Your thyroid gland may be functioning below normal and you may not be aware of it. This article may help point out some of the possible symptoms of a low functioning thyroid and lifestyle changes you may need to make to help nourish it.
On another side of the spectrum, you may be suspecting your thyroid is functioning below par, as I did many years ago, but your doctor is reading your blood test results and has told you that everything is normal when it is not.
This is a personal story and is not meant to diagnose, give medical advice or give treatment for any disorders you may have. Find a doctor who will work closely with you. Not all doctors will have the same conclusions as you will read in my experience. Pray for direction regarding this very important part of your health.
The thyroid gland is on located at the front of your throat. It is shaped like a butterfly. This is why you may see many products or sites that deal with the thyroid using the butterfly as their logo.
There were two times, with two different doctors when I asked them to test my thyroid and both times they reported that my thyroid was normal based on the blood test results. The first time, I visited the doctor because of fatigue and severe cold in my hands and feet. They determined that I was fatigue because of heavy menstrual periods that were making me anemic and ordered an upper GI and lower GI to make sure there was no internal bleeding. There was no internal bleeding. They put me on an iron supplement because I was somewhat anemic and that just made me constipated. (Side note – If you are ever looking for a good iron supplement, I did find a better one at the time that was not constipating, Floriadix+Herbs that I picked up at my local Whole Foods Market. If you prefer ordering things online, you can also order it through Amazon.com in liquid form or in capsule form from these links although from the reviews it looks like the capsule form may be constipating for some.)
The second time, several years later and with a different doctor, I visited because of fatigue and pain throughout my body. I suspected a Thyroid disorder but the test results again came back normal.
The symptoms I was having did point to something imbalanced in my Thyroid. I was fatigued and in pain.
I finally found a doctor, Dr. John Gonino, who recognized that I had Hypothyroidism (the name for a low functioning thyroid).
Potential Symptoms of Hypothyroidism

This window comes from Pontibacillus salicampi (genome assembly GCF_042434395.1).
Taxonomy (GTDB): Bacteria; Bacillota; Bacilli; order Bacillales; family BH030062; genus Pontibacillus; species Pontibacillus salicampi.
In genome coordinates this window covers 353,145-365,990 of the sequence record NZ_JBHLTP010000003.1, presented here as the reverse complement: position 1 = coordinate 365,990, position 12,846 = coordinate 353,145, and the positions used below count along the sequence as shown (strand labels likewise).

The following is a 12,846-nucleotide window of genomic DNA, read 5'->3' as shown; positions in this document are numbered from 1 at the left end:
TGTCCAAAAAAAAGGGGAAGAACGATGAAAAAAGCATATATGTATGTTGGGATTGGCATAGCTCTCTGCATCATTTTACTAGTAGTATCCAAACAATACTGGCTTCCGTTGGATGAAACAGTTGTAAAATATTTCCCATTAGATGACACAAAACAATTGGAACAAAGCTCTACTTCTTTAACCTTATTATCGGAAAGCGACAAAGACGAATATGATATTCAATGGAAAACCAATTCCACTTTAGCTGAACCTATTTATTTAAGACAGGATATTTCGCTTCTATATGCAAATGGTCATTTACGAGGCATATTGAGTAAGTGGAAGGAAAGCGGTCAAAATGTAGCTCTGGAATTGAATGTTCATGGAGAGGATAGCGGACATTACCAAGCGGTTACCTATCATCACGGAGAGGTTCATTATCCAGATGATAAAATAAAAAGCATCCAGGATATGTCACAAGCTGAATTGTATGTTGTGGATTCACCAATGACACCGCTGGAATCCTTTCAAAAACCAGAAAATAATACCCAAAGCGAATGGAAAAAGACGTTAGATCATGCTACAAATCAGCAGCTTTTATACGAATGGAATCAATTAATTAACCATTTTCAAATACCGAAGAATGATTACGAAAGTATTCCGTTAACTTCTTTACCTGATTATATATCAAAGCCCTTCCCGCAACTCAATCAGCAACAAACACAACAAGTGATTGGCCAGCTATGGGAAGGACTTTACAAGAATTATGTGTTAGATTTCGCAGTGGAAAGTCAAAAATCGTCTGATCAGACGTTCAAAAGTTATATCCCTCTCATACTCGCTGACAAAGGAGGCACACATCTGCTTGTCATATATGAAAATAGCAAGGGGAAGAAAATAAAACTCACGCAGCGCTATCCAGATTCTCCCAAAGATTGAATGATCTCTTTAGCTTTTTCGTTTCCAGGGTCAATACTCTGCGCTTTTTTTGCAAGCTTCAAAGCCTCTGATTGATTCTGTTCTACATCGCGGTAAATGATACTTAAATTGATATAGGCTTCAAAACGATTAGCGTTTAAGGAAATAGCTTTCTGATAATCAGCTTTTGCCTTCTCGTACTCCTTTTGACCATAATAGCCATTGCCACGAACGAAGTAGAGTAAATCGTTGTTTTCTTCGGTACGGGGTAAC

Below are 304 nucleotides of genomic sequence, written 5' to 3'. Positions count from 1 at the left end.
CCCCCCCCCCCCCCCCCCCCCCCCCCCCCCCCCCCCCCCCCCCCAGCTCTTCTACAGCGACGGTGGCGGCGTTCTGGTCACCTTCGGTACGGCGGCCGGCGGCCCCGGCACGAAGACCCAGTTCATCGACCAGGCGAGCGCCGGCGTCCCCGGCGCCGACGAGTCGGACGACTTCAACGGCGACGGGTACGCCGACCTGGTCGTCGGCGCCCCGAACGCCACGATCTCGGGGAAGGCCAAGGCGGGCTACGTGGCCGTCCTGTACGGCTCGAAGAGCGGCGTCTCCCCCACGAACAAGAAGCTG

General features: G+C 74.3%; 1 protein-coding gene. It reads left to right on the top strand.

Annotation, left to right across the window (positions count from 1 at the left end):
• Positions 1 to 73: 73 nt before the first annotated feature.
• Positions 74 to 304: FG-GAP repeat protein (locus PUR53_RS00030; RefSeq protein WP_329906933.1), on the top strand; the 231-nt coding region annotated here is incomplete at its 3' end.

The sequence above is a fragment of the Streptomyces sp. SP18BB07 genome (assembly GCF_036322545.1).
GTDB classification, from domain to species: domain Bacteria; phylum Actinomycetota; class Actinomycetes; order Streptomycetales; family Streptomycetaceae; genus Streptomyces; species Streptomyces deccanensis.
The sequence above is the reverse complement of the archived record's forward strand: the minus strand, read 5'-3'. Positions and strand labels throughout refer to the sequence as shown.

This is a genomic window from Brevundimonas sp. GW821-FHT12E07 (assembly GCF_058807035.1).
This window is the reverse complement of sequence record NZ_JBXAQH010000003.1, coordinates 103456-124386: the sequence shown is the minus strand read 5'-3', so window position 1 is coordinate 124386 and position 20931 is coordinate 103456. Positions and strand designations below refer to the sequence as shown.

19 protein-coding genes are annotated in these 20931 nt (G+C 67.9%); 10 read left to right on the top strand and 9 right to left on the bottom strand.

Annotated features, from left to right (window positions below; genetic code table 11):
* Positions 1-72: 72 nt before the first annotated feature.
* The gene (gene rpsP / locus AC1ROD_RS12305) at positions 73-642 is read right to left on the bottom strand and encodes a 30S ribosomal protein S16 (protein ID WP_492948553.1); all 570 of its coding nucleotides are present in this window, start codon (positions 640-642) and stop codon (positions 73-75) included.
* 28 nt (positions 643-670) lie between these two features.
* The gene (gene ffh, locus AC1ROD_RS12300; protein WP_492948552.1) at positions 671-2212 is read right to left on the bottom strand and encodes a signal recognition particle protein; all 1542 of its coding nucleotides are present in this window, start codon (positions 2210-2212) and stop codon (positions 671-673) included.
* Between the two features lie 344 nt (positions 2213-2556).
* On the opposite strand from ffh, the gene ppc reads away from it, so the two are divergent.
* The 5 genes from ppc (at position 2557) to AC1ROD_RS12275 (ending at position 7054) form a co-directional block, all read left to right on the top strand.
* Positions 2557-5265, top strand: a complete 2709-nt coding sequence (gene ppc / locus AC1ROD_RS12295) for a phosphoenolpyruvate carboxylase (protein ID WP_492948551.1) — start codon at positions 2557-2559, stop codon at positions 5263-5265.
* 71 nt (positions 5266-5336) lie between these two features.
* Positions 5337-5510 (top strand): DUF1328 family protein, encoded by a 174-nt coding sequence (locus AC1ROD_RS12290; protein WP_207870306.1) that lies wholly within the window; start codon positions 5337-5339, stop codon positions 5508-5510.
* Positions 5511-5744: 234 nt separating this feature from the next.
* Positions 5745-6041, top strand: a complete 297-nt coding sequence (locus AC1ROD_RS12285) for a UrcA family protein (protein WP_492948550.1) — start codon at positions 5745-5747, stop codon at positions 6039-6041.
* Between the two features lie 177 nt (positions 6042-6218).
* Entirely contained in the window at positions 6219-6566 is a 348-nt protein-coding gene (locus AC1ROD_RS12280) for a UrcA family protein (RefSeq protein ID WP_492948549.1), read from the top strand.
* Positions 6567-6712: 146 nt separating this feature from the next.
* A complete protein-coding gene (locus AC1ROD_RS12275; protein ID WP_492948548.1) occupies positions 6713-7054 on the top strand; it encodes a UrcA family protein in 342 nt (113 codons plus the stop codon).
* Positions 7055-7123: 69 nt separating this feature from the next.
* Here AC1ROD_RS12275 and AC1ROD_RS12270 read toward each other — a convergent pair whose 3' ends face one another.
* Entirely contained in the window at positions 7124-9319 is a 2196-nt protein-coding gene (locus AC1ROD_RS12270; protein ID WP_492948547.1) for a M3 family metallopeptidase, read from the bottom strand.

Here are some potential symptoms for Hypothyroidism (low thyroid):
- Weight changes (many times difficulty losing weight but can also be difficulty gaining weight)
- Muscle and joint pain
- Dry skin
- Brittle nails
- Hair loss
- Long-term constipation
- Menstrual abnormalities (unusually heavy periods)
- Thinning eyebrows, particularly, the outer third of the brow
- Hair falling out
- Weakness or tingling in the arms, wrist, hands and legs
- Cold hands and feet (Generally feeling colder than those around you)
- Energy slumps in the afternoon
- Require caffeine, sugar, nicotine or medication to get through the day
- Sleep disorders, inability to fall or stay asleep
- Extreme menopausal symptoms
- Sugar and simple carbohydrate cravings
- Frequent yeast infections
- Tendency to develop allergies
- Excess ear wax in the ear canals, dry & itchy ears
The only side effect I have not dealt with at one time or another on this list is Eczema.
There are many different reasons as to “why” this might be happening and each person is individual. Sometimes it may feel like you are walking a tightrope, trying to juggle the best balance for your thyroid.
I would like to share with you my journey and some solutions I’ve found that have worked for me. I am still on the journey but there may be some information here to help you.
First, it is paramount to work with a doctor. Sometimes blood tests will determine if, in fact, you do have a low functioning thyroid and whether the changes that are made are, in fact, working, although some of the standard tests will not show hypothyroidism as the range may be too wide and your doctor will have to assess by other means and one can be the symptoms you are having.
It can take up to three months before significant changes show up in the blood results for changes in the thyroid hormones. My insurance only paid for a thyroid test once every 6 months so we had to pay out-of-pocket if I felt the need to have one in between.
Initially, I was also seeing another doctor (not Dr. Gonino) for bio-identical hormone treatments and they started me on the drug, Armour Thyroid but there was a shortage in production about five years ago when I started to take it. I discussed this problem with Dr. Gonino and he suggested that we go through a “compounding pharmacy” where they would make a bio-identical thyroid formula for me at their pharmacy.
A definition of a compounding pharmacy –
… Is where compounded medications are “made from scratch” – individual ingredients are mixed together in the exact strength and dosage form required by the patient.”
Walgreens and CVS are not compounding pharmacies.
I was started on a low dose of 15 mg of the compounded, bio-identical formula for thyroid. I was concerned because if this is too high, you can experience heart arrythymias. My twin sister was experiencing serious problems with heart arrhythmia that required an operation at the same time that I was trying to find the right solutions for my thyroid. I didn’t want this to happen to me. I have since, at times, experienced some light heart arrhythmia when we were trying to get the doses correct but none of them were serious.